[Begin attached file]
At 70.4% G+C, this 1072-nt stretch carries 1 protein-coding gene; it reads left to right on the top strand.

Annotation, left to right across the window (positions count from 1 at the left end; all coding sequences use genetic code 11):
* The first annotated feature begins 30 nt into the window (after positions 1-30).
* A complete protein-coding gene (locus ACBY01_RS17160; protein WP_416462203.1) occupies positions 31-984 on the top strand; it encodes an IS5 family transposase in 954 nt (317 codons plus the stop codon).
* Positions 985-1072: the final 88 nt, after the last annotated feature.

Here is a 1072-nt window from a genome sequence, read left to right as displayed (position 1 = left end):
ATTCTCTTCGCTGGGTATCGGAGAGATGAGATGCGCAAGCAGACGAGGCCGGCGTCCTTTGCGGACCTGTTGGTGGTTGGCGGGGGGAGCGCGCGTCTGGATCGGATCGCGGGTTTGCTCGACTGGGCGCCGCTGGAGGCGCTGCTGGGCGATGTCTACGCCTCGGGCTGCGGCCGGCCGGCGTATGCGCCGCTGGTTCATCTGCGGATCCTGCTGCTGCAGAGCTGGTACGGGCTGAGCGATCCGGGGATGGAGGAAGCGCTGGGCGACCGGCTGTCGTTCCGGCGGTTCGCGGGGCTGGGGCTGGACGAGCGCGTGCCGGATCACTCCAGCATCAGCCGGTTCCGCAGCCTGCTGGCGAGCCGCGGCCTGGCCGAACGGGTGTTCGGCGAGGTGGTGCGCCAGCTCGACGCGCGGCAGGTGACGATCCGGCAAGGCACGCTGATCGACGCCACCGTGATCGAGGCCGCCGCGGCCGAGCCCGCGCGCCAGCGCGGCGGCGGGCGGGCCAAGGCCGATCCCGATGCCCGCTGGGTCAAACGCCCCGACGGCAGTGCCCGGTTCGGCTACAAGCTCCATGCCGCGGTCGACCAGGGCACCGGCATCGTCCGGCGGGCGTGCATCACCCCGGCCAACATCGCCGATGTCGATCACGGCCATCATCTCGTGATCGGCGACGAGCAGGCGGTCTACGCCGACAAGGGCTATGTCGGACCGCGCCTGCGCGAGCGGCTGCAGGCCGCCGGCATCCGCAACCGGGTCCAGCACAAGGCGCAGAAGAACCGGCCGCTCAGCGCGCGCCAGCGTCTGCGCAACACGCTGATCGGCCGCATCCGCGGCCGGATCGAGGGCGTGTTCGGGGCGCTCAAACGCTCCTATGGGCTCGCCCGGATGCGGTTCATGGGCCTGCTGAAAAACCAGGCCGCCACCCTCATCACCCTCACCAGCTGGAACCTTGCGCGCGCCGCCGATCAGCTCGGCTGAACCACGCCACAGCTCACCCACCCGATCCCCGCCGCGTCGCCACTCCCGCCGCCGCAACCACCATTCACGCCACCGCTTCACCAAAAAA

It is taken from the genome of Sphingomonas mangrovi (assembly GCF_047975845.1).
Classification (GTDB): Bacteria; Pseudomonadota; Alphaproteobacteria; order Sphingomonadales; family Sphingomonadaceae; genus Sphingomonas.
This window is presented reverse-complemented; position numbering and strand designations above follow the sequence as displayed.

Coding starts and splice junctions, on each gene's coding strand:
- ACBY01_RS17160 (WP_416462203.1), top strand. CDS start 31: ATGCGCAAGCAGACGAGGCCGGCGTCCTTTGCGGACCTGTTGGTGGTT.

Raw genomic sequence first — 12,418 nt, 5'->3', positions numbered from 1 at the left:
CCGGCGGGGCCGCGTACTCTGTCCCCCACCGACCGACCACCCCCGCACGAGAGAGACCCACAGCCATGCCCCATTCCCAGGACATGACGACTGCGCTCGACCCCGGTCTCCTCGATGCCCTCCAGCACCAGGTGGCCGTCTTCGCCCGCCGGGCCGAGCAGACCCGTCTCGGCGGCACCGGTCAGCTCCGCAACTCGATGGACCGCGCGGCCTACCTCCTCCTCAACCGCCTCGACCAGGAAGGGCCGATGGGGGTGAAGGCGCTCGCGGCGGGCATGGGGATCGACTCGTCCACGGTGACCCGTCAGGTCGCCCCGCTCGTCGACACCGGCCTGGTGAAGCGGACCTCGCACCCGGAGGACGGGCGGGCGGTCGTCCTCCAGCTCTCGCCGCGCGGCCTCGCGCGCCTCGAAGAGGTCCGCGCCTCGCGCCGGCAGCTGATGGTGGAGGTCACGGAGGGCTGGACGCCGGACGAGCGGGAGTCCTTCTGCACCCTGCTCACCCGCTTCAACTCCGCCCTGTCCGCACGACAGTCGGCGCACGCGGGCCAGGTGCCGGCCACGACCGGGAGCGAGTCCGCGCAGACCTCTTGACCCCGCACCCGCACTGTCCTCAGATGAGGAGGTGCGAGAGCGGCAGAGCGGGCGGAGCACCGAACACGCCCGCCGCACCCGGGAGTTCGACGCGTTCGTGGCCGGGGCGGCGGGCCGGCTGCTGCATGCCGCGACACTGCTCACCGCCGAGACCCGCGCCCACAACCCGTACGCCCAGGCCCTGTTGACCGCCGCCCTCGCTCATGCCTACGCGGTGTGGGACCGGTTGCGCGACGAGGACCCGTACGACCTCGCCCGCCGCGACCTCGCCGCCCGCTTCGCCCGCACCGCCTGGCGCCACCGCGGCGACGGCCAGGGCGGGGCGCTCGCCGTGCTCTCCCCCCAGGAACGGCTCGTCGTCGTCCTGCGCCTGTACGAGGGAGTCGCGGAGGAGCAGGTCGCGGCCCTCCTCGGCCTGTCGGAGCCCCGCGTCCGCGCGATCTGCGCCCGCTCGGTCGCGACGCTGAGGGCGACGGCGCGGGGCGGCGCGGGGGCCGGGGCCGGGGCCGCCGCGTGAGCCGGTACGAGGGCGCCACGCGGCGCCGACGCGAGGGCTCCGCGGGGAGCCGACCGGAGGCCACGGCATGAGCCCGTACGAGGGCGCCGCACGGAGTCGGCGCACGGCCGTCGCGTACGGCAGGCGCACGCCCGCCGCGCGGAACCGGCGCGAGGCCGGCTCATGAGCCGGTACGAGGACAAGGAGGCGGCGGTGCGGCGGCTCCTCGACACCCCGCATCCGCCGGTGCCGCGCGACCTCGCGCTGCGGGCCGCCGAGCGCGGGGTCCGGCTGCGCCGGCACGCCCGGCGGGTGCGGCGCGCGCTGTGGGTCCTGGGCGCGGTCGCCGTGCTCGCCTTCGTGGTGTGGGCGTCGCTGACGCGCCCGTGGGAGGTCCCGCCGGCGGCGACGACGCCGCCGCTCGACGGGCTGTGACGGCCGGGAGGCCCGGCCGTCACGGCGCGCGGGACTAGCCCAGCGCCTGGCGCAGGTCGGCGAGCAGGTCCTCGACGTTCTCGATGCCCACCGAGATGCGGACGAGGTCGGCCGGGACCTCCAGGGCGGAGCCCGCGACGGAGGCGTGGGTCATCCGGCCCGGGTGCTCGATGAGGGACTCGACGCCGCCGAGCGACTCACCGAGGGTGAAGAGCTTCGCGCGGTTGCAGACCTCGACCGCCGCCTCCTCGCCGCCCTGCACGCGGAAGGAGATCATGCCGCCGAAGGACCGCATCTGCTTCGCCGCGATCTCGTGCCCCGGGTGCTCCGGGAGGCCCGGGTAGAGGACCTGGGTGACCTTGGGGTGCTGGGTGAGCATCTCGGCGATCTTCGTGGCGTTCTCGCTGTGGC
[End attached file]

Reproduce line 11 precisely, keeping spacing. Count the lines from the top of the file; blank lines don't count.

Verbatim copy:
Coding starts and splice junctions, on each gene's coding strand: